“Veterans are developing ALS in rates higher than the general population.

—  VA Secretary Dr. James Peake, 2008

Do you know that ALS is a significant threat to the veterans’ community?

Since 1910, multiple studies have shown that the rate at which U.S. veterans develop amyotrophic lateral sclerosis — also known as Lou Gehrig’s disease — is twice as high as the American general population. Despite this, there’s a shockingly low amount of awareness of the disease among the veteran community.

I should know. I was diagnosed with ALS in November 2020. Before then, my only acquaintance with ALS was the “ice bucket challenge”. After my diagnosis, I have made a point to ask every veteran I meet if they’re aware of the link between military service and the likelihood of being stricken with ALS. I have yet to meet someone who says they do. That needs to change.

Every day in America, three veterans are diagnosed with ALS while another three die from it. The prognosis for a person diagnosed with ALS today is largely the same as it was 150 years ago — death in two to five years.

Towards the end, you are left almost incapable of communicating with the outside world except through your eyes.

I am a retired Marine and have been athletic all my life. I played soccer, rugby, and ice hockey. I refereed professional soccer and officiated all over the globe. I ran marathons and at the age of 60 was still bench pressing 300 pounds. Now I live in a wheelchair, barely able to lift a spoon to my mouth.

In 2007, Brig. Gen. Thomas “Mik” Mikolajcik, USAF (Ret.), testified before Congress about ALS: “If these soldiers were dying in the field — rather than quietly at home — we would leave no stone unturned. We would use the best existing resources to make sure they had whatever they needed to survive.” General “Mik” died from ALS on April 17, 2010.

In 2008, the Veterans Administration determined that military service is a presumptive causation of ALS for veterans. As veterans continue to reach the ages commonly associated with ALS, the rate of the disease will continue to increase in this population. I am evidence of that.

According to a VA report, 1,055 veterans die from ALS each year. That means that since 9/11, three times more veterans have been lost to ALS than troops killed in combat in Iraq and Afghanistan combined (20,895 vs 6,896). Interestingly, the Hampton Roads area of southeastern Virginia — where I and 234,476 of my fellow veterans live — is a “hotspot” for ALS cases.

More ominously, a recent 2019 study revealed that the prevalence of ALS among the Post-9/11 deployed veterans is 19.7 per 100,000 over 14 years compared to the US national average of 5.2 per 100,000. Even worse, for some Air Force personnel (pilots, aircraft crew, missile, and combat operation staff) the prevalence is substantially higher — 35.1 per 100,000!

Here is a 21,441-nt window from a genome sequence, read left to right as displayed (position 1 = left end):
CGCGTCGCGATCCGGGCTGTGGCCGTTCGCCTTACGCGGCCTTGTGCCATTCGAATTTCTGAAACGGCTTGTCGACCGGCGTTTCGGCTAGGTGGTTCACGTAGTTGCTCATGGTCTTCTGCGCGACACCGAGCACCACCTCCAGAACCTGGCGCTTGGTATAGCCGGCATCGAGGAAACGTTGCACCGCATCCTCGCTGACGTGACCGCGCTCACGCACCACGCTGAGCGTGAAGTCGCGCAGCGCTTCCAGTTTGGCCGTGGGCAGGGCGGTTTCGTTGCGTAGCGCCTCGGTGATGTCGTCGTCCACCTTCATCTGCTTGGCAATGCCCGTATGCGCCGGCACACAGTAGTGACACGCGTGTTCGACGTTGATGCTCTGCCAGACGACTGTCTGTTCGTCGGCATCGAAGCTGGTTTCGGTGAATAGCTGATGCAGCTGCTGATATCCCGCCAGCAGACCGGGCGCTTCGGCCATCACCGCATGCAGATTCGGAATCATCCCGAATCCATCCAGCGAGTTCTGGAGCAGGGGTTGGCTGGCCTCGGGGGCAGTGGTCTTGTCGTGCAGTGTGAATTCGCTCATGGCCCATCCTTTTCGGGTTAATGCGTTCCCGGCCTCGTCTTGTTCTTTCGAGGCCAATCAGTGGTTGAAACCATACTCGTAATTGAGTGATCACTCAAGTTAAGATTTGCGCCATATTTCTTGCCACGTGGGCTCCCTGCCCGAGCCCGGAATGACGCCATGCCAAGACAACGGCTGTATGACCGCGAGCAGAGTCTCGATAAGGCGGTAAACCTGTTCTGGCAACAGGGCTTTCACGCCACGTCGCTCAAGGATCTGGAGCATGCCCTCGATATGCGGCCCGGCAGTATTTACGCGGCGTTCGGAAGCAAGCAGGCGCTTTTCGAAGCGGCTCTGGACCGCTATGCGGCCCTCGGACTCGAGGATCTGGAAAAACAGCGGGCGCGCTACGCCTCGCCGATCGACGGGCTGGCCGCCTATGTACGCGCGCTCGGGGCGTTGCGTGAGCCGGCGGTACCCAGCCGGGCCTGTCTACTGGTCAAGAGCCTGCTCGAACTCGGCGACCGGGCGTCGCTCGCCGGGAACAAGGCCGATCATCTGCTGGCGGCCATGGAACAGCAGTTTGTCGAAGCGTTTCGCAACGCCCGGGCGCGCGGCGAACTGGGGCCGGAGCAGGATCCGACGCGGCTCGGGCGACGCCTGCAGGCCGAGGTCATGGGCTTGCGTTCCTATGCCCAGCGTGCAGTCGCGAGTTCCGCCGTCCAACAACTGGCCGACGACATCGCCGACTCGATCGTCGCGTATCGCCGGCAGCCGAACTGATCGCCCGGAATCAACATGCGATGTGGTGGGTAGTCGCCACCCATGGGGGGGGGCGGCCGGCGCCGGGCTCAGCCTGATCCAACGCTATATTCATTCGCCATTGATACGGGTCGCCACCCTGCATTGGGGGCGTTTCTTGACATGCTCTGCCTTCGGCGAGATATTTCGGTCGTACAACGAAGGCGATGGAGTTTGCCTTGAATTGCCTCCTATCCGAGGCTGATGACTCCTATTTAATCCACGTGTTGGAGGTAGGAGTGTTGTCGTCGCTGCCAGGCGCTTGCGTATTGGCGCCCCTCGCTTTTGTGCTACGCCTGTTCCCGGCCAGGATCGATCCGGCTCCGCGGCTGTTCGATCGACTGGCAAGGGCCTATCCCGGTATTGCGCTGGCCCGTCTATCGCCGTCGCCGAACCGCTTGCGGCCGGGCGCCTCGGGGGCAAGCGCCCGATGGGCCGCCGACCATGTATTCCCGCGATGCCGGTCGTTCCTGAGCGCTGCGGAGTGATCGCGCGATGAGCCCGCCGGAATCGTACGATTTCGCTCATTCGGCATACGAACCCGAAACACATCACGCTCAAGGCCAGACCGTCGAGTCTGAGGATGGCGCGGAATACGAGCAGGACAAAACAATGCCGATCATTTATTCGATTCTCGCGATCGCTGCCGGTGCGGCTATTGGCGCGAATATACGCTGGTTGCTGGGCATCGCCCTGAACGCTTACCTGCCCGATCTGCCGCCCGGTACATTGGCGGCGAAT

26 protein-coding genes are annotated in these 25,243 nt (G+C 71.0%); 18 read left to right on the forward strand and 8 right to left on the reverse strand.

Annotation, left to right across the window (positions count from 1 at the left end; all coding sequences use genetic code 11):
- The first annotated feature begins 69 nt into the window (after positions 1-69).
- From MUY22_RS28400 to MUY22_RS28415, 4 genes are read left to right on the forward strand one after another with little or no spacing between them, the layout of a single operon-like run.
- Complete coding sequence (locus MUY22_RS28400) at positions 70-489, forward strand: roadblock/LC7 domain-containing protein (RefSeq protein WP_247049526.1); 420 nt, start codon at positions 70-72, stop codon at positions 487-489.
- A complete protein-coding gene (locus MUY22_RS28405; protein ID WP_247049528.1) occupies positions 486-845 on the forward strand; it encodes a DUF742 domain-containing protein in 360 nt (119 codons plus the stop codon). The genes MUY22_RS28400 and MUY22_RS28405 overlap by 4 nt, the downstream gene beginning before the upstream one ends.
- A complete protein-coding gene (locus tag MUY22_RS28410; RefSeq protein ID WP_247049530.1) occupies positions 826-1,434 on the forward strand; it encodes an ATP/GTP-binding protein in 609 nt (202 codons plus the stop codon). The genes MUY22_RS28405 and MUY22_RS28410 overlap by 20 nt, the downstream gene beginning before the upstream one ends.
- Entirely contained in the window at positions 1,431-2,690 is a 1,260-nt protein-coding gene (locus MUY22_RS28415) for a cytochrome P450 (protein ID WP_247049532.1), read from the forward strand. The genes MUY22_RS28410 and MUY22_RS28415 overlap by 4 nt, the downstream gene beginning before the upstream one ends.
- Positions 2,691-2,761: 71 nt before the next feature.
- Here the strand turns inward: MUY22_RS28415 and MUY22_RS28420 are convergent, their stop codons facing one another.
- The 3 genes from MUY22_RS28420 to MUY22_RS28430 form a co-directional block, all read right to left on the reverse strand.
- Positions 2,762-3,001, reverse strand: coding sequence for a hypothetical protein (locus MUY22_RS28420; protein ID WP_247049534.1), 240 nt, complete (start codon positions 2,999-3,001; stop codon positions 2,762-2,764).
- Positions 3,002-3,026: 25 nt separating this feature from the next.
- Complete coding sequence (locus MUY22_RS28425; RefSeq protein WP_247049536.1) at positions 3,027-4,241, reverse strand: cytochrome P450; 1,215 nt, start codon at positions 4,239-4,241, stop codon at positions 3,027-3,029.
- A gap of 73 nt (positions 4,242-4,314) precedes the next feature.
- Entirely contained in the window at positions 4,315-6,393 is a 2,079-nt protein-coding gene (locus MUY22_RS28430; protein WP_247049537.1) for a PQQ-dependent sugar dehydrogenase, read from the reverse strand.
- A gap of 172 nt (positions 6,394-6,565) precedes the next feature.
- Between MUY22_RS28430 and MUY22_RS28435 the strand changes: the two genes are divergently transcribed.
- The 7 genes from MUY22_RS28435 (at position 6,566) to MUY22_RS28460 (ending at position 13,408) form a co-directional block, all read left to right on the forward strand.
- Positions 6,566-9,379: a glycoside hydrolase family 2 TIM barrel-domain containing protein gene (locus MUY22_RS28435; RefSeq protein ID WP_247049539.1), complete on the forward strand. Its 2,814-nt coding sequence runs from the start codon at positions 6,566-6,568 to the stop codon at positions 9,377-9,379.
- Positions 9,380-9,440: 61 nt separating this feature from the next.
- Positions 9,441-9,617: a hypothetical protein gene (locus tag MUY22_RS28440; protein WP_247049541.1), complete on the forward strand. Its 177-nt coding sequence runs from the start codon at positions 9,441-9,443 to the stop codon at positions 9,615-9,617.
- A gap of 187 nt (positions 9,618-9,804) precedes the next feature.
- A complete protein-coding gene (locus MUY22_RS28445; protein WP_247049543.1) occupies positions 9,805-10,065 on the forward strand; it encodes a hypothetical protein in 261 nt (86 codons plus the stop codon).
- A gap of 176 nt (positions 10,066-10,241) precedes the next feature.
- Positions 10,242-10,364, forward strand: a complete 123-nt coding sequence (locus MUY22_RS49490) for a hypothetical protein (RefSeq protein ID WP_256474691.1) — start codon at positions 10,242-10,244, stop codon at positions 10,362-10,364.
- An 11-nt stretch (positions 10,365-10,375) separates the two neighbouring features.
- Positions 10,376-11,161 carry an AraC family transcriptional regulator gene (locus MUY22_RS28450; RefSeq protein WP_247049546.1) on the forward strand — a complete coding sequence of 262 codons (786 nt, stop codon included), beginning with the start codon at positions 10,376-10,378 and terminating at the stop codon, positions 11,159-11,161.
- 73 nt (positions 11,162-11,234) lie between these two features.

And we still don’t know why those in uniform bear an outsized burden from this disease.

The good news is that ALS gives veterans an automatic 100 percent disability rating from the VA. I have nothing but the highest of praise for the support I have received from the VA. From home modifications, to an accessible van, powered wheelchair, medical equipment and more, they have taken care of my every need. If you are diagnosed with ALS, do what I did and immediately contact your nearest VFW Service Officer. You — and your family — don’t have any time to waste.

The bad news is that our regulatory process does not keep pace with the urgency of ALS. Drug trials drag on a decade or more when most ALS sufferers do not live nearly that long. A diagnosis of ALS is a virtual death sentence and comes with advice to patients to get their affairs in order and to tick off their bucket list while they still can.

ALS is designated as a rare disease not because so few people get it, but because ALS kills so quickly. As many as 30,000 Americans — approximately 5,000 of them veterans — have ALS, with 5,000 new cases diagnosed each year. However, if ALS patients lived for 10 years after diagnosis there would be 275,000 nationwide, a much more noticeable population.

60 percent of Americans don’t know that ALS is always fatal. If you know of a veteran who has or had ALS, we need you in this fight. Too often ALS exists in the shadows, and those afflicted pass so quickly they can’t speak for themselves. Be their voice.

The veterans’ community urgently needs answers and solutions for people with ALS.

I ask the VFW to use their influence and call upon Congress to fund early access to ALS investigational therapies, accelerate therapy development, and increase research on and development of interventions.

We can solve urgent health needs when we put our minds to it. The quick vaccine development during the pandemic proves that. I have already called both Senators Tim Kaine and Mark Warner. Please do the same.

Our nation must take all measures to ensure that our military men and women are at no greater risk of ALS than any other Americans.

Before I was diagnosed, I had no idea that ALS so disproportionately affects veterans. I have made it my personal mission to raise the awareness in the veteran community of the severity of ALS amongst us. Please help by telling other vets, friends, family — everyone — about the outsized threat of ALS to those who are or have served in uniform.

I will fight this battle to my dying breath.

Chris Mulholland is a VFW National Deputy Chief of Staff, and Gold Legacy Life member of VFW Post 2894 in Chesapeake, Virginia.

Editor’s note: This is an Op-Ed and as such, the opinions expressed are those of the author. If you would like to respond, or have an editorial of your own you would like to submit, please contact Military Times managing editor Howard Altman, haltman@militarytimes.com.

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